Paperbark swamps are low in plant diversity but have a great significance in maintaining natural ecosystem function. These swamps reduce water flow in the wet season and thus minimize flooding, store fresh water, reduce soil acidification, promote biodiversity of many aquatic organisms, and provide a sustainable source of wood for construction and fuel.

Biodiversity Features
Mammal species of conservation significance include the possibly extinct wild water buffalo (Bubalus arnee), Eld's deer (Cervus eldii siamensis), Indochinese hog deer (Axis procinus annamiticus), and banteng (Bos javanicus). The reed beds are important sites for waterfowl, and the habitats provide feeding grounds for the eastern sarus crane (Grus antigone), the near-endemic giant ibis (Pseudibis gigantea), white-shouldered ibis (P. davisoni), glossy ibis (Plegadis falcinellus), black-headed ibis (Threskiornis melanocephalus), Asian openbill (Anastomus oscitans), and possibly the lesser adjutant (Leptoptilos javanicus) (IUCN 1991) (table 1).

Table 1. Endemic and Near-Endemic Bird Species.

Family Common Name Species
Threskiornithidae Giant ibis Pseudibis gigantea

An asterisk signifies that the species' range is limited to this ecoregion.

Current Status
This ecoregion is heavily altered, and very little (<10 percent) of the original habitat is left. Excessive forest exploitation has reduced many areas to scrub or secondary forest comprising nonindigenous species. (FAO 1981). Very little (<1 percent) of the ecoregion is protected, although the Tonle Sap Great Lake reserve, which extends into the ecoregion, is large (2,725 km2) (table 2).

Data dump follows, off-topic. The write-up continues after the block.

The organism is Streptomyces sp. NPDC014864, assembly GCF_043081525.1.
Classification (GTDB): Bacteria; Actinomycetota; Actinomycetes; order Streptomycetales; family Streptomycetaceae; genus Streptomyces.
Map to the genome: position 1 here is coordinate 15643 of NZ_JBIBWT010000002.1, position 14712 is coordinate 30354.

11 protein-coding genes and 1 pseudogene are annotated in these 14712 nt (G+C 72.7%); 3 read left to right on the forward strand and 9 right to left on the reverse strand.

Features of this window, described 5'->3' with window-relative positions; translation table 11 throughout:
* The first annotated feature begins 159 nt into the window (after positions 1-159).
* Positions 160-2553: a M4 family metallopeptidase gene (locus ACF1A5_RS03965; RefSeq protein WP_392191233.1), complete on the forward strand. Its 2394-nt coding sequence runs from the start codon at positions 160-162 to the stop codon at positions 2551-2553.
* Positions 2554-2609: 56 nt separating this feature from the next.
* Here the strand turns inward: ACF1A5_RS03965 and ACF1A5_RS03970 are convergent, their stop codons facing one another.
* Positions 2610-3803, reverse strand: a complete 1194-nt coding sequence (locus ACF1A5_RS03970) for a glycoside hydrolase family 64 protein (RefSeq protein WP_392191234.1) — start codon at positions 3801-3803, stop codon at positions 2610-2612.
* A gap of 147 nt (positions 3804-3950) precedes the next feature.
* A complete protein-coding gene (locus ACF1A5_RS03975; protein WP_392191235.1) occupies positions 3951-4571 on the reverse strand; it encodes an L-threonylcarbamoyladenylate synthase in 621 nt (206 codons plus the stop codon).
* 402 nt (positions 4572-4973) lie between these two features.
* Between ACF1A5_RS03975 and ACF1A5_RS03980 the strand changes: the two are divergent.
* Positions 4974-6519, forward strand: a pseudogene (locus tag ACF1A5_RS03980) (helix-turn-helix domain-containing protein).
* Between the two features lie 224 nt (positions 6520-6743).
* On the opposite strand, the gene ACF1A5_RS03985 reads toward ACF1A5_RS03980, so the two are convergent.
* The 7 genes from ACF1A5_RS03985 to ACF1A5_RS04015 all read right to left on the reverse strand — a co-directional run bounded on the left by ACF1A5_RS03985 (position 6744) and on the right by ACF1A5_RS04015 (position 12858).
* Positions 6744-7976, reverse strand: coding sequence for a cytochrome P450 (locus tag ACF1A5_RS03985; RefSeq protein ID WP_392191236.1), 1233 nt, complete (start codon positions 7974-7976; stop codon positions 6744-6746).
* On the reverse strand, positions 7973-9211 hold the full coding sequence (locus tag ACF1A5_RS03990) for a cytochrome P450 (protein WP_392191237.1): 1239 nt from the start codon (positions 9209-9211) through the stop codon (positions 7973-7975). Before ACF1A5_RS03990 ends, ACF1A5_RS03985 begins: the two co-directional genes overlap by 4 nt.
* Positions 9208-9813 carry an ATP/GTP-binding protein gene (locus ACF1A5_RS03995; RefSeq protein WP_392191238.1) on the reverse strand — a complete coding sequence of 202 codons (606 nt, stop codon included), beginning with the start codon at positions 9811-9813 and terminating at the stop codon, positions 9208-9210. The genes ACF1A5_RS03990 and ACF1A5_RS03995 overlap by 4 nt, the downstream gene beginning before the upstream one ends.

Table 2. WCMC (1997) Protected Areas That Overlap with the Ecoregion.

Protected Area Area (km2) IUCN Category
Hon Chong 40 UA
Vo Doi 20 IV
Total 60  

Ecoregion numbers of protected areas that overlap with additional ecoregions are listed in brackets.

Types and Severity of Threats
Large areas of acid sulfate peat soils have been drained, cultivated, and subsequently abandoned, and these areas have become extensive reed beds (MacKinnon 1997). The mangroves and Melaleuca forests of the Mekong delta were severely affected by military activities in the Vietnamese wars; however, they have partially recovered through replanting programs (MacKinnon 1997). The vast floodplains of the Mekong River and Tonle Sap are extensively cultivated during the dry season, and local fishing communities have greatly altered the Tonle Sap swamp forests (IUCN 1991). The area of the Mekong delta that lies in southern Vietnam has also been severely affected by deforestation in water catchments in Laos, Thailand, and southern China. The river is now prone to flood more frequently and violently in the wet season but to reach very low levels in the dry season; this altered flow is creating increasing problems for local agriculture (IUCN 1991).

Justification of Ecoregion Delineation
We separated out the mangroves, freshwater swamp forests, and peat swamps in MacKinnon's (1997) subunit 05a and represented the peat swamps with the Tonle Sap-Mekong Peat Swamp Forests [IM0165].

References for this ecoregion are currently consolidated in one document for the entire Indo-Pacific realm.
Indo-Pacific Reference List

Prepared by: Eric Wikramanayake and Philip Rundel
Reviewed by: